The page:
The Nihombashi Ebisu-ko Bettara-ichi
Every October, the city of Tokyo comes alive with a unique spectacle—the Nihombashi Ebisu-ko Bettara-ichi Pickle Fair. This traditional autumn festival is held around the Takarada Ebisu Shrine in the Odenma-cho area (3 Honcho and Odenma-cho, Nihonbashi) and Horidome-cho.
Delight in the vibrant traditions and lively atmosphere of the Nihombashi Ebisu-ko Bettara-ichi, one of the beloved Tokyo events in October, where the streets come alive with the sights, sounds, and delectable flavors of this traditional pickle market, offering a fascinating glimpse into Japanese culture and culinary heritage in the heart of Tokyo.
Key Elements of the Festival
The festival is best known for its range of food stalls selling not just the local specialty bettara-zuke (sweet and salty daikon radish pickles) but also other delicious Japanese treats. The Fair has roots dating back to the Edo period, making it a significant local tradition.
This fascinating event takes place on October 19 and 20, transforming streets into bustling hubs of activity from day until late into the evening. During these two days, 400 and 500 stalls set up shop, attracting everyone from nearby office workers to tourists eager to soak in Japanese culture.
History and Importance
Underlying this fun-filled pickle fair is a long history that reaches back to when villagers from Takarada-mura moved to Odenma-cho in 1606 due to an expansion of the Edo Castle. General Tokugawa Ieyasu generously gifted these villagers an Ebisu statue—an act that sparked off a yearly festival in honor of Ebisu held by the Odenma-cho community.
Every October 19 served as market day, where merchants sold fish, vegetables, and family altars, among others, ahead of the Ebisu-Ko ceremony scheduled for the next day. Over time, bettarazuke—pickled radish—became quite popular on market day. That popularity eventually earned this celebration’s name, “better ichi,” or pickle fair.
During this festival, merchants would invite friends and relatives to celebrate their achievements while praying for prosperity in their business ventures—a practice associated with honoring Ebisu—the Buddhist god of wealth, trade, and business fortune.
What Happens at the Fair?
Today’s pickle fair is vibrant, with lanterns lighting up narrow streets where nearly 500 stalls offer more than pickled radish. Visitors can savor popular foods like okonomiyaki, yakisoba, and more—all against a carnival-like atmosphere.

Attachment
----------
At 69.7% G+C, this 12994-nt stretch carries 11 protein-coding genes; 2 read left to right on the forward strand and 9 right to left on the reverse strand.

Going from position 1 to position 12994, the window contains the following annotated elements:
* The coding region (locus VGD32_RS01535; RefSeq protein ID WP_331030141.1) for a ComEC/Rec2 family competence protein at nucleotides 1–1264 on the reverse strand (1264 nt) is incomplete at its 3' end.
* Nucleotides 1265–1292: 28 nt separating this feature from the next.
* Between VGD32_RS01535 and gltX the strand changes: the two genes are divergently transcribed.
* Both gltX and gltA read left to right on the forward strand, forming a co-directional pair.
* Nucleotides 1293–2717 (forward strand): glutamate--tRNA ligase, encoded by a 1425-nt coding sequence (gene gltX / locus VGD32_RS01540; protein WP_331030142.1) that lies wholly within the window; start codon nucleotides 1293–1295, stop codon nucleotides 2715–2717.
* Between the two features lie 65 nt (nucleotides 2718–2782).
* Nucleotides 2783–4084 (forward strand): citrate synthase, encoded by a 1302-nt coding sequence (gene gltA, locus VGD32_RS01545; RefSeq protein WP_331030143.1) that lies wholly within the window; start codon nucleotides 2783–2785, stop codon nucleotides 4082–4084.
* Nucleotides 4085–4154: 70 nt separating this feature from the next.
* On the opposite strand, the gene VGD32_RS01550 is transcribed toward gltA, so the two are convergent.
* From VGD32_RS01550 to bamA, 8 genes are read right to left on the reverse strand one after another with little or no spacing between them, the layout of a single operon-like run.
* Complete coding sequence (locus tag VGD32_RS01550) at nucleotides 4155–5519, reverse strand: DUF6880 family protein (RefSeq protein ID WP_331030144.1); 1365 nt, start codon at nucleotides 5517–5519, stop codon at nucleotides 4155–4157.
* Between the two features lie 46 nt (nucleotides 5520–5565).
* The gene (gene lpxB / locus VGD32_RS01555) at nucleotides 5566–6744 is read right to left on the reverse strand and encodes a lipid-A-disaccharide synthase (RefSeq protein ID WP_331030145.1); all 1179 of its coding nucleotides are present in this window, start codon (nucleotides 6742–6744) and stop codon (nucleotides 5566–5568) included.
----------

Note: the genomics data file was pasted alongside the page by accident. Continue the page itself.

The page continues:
Festive Goods at Takarada Ebisu Shrine
The centerpiece of this Fair is certainly the Takarada Ebisu Shrine, expertly squeezed between two car parks. However, festival activities aren’t confined within this sacred space alone—they extend along the eastern side of Nihonbashi-Honcho 3-chome too!
In addition to bettarazuke stalls that invariably draw large crowds each year, other inviting options tend to emerge for glad visitors, such as well-known confection makers hailing from Nihombashi plus eel restaurants and sukiyaki eateries offering beckoning varieties.
Even as you navigate through throngs interspersed with tourists and locals heading home after work along these festive streets every October evening, you’ll simultaneously sample wonderful foods characteristic of long-established local cuisine that are free samples provided by vendors.
An estimated 1,500 lanterns artistically illuminating narrow backstreets add a surreal ambiance to your outing. It’s recommended that you visit here at night for those returning from work or out-of-town guests looking forward to immersing themselves in an authentically festive Japanese atmosphere.
Taking a stroll through these vibrantly lit paths adorned with numerous food stalls serving both traditional delicacies and innovative treats can be an abiding takeaway from your Japan travel story.
Indulge in a unique cultural experience that blends the flavors of Nihombashi Ebisu-ko Bettara-ichi, a traditional pickle market, with the refreshing ambiance of the Mt. Takao Beer Mount where you can savor the finest brews while immersing yourself in the lively atmosphere and vibrant traditions of this renowned Tokyo event in October.